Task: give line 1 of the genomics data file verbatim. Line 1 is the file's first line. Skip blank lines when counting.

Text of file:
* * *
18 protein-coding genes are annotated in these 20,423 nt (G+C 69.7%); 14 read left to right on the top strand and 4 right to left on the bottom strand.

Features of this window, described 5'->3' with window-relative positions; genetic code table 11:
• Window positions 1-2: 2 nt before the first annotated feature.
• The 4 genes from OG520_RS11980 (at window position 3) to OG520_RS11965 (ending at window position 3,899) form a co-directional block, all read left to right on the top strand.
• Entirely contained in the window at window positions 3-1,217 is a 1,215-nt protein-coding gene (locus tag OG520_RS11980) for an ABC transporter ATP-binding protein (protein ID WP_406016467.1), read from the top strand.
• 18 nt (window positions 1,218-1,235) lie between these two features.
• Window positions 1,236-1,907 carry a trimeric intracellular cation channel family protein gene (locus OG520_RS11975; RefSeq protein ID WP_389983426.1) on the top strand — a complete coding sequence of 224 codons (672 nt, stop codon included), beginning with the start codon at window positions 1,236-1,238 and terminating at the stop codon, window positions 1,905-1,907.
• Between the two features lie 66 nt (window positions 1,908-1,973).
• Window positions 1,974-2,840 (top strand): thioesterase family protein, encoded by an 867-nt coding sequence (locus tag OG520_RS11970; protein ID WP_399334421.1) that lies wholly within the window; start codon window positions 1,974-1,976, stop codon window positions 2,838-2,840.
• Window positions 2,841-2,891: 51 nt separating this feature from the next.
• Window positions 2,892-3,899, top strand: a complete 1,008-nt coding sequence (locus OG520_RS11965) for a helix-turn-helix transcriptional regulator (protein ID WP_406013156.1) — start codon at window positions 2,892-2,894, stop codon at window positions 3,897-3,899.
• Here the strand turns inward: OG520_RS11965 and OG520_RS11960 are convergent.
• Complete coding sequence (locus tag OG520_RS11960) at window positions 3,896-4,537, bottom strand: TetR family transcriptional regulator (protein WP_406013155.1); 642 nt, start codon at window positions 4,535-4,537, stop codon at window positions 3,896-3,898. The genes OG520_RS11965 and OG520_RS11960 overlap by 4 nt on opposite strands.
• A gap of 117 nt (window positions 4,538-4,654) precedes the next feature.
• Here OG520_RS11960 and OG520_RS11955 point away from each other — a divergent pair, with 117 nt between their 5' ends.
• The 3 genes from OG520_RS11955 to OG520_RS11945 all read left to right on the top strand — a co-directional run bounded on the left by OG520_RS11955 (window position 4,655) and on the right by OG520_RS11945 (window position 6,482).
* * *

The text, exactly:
18 protein-coding genes are annotated in these 20,423 nt (G+C 69.7%); 14 read left to right on the top strand and 4 right to left on the bottom strand.